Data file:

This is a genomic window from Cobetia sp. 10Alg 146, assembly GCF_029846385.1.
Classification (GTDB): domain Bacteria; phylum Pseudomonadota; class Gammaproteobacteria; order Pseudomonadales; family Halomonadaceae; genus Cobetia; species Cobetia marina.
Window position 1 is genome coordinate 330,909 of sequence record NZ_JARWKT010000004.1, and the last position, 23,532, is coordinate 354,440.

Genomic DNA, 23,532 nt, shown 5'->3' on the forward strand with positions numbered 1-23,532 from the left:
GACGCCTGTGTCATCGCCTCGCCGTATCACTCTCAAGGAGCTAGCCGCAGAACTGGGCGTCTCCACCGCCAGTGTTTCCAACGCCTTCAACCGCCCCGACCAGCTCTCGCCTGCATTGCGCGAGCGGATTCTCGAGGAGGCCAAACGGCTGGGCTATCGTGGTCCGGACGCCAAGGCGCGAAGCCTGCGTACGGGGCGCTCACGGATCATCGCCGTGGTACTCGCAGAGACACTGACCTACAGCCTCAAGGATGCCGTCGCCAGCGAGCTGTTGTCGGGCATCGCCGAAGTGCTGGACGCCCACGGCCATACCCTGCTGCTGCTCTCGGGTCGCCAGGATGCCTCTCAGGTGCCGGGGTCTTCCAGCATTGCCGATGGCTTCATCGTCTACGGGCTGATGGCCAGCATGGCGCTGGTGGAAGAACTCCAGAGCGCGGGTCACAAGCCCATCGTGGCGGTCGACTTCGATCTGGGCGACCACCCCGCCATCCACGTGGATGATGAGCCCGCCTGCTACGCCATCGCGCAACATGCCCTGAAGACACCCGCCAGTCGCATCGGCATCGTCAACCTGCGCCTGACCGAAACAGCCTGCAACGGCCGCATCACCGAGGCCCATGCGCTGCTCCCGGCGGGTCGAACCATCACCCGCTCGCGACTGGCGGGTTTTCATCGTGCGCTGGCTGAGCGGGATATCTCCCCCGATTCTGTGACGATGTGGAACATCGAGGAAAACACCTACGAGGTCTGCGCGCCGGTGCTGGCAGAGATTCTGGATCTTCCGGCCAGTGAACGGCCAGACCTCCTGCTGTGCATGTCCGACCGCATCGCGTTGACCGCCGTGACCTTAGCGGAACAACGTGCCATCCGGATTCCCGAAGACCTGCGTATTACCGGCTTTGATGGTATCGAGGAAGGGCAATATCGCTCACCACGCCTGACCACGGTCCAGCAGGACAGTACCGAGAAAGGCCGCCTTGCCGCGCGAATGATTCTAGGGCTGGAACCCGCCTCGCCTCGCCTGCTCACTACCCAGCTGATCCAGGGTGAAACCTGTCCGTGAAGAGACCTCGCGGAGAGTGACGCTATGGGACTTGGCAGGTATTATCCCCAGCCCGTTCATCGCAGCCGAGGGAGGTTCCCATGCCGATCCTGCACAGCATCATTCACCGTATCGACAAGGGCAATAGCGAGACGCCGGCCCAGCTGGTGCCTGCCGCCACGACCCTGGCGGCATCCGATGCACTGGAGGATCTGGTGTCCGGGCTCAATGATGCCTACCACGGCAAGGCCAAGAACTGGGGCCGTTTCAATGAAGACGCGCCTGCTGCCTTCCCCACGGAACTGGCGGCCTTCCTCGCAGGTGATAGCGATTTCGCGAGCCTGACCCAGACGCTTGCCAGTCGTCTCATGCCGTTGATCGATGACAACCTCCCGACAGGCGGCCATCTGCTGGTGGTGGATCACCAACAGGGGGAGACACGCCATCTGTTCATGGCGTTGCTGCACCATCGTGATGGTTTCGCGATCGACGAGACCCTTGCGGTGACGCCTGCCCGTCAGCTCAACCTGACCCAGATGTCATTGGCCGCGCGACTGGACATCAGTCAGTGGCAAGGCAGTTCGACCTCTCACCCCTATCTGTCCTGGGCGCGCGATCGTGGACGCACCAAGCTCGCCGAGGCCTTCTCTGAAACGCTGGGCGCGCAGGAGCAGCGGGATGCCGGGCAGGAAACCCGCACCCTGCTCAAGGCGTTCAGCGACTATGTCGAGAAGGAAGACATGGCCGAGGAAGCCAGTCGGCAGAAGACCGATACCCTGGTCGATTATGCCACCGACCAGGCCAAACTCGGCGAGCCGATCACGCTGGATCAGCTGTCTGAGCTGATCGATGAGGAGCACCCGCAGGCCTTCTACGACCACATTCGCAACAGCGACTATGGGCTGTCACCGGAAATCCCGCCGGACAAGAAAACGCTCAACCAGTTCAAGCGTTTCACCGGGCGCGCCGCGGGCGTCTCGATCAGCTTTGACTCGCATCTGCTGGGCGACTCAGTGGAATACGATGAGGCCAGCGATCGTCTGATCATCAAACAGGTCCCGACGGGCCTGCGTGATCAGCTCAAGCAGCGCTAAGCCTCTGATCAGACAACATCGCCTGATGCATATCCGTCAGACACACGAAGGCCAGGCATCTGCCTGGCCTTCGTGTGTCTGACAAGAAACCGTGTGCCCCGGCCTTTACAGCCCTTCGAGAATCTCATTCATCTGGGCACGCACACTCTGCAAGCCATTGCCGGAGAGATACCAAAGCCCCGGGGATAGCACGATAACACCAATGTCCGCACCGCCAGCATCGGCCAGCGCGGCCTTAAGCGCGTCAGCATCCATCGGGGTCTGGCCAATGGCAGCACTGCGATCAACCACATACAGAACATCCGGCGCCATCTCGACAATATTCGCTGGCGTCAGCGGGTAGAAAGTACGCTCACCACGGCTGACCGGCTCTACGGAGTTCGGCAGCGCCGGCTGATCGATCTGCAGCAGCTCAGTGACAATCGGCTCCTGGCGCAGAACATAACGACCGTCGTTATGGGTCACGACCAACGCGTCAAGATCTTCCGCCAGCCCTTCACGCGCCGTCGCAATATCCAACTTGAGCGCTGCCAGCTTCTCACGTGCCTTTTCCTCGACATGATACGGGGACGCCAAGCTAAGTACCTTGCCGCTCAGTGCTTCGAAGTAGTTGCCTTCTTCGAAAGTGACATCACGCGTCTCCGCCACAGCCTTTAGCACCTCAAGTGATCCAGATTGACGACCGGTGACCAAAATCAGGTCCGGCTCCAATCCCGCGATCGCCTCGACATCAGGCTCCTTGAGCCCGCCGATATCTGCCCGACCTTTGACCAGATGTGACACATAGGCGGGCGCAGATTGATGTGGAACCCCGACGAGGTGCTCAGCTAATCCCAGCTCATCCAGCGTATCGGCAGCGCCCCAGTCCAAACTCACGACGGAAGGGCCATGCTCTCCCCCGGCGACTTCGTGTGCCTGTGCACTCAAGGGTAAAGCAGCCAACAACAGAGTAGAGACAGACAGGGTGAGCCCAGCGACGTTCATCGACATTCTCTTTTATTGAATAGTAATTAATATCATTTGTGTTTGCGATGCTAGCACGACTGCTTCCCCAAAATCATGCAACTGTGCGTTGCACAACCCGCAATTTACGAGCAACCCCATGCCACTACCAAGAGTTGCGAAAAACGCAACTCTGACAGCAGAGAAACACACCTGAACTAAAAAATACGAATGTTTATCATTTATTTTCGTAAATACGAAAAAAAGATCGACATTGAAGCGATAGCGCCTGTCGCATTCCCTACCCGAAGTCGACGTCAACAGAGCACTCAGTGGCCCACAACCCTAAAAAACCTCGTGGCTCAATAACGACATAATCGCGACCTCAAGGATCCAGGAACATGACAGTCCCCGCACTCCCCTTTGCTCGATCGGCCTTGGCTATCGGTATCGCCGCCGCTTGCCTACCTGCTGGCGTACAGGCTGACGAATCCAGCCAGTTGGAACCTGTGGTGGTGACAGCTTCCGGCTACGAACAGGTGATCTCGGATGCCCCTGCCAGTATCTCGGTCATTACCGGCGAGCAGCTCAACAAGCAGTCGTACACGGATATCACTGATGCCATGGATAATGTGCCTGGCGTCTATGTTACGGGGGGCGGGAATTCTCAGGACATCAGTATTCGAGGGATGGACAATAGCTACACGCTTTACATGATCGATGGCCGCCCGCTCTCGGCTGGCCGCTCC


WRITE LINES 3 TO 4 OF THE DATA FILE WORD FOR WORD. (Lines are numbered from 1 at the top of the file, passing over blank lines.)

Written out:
Window position 1 is genome coordinate 330,909 of sequence record NZ_JARWKT010000004.1, and the last position, 23,532, is coordinate 354,440.

Genomic DNA, 23,532 nt, shown 5'->3' on the forward strand with positions numbered 1-23,532 from the left: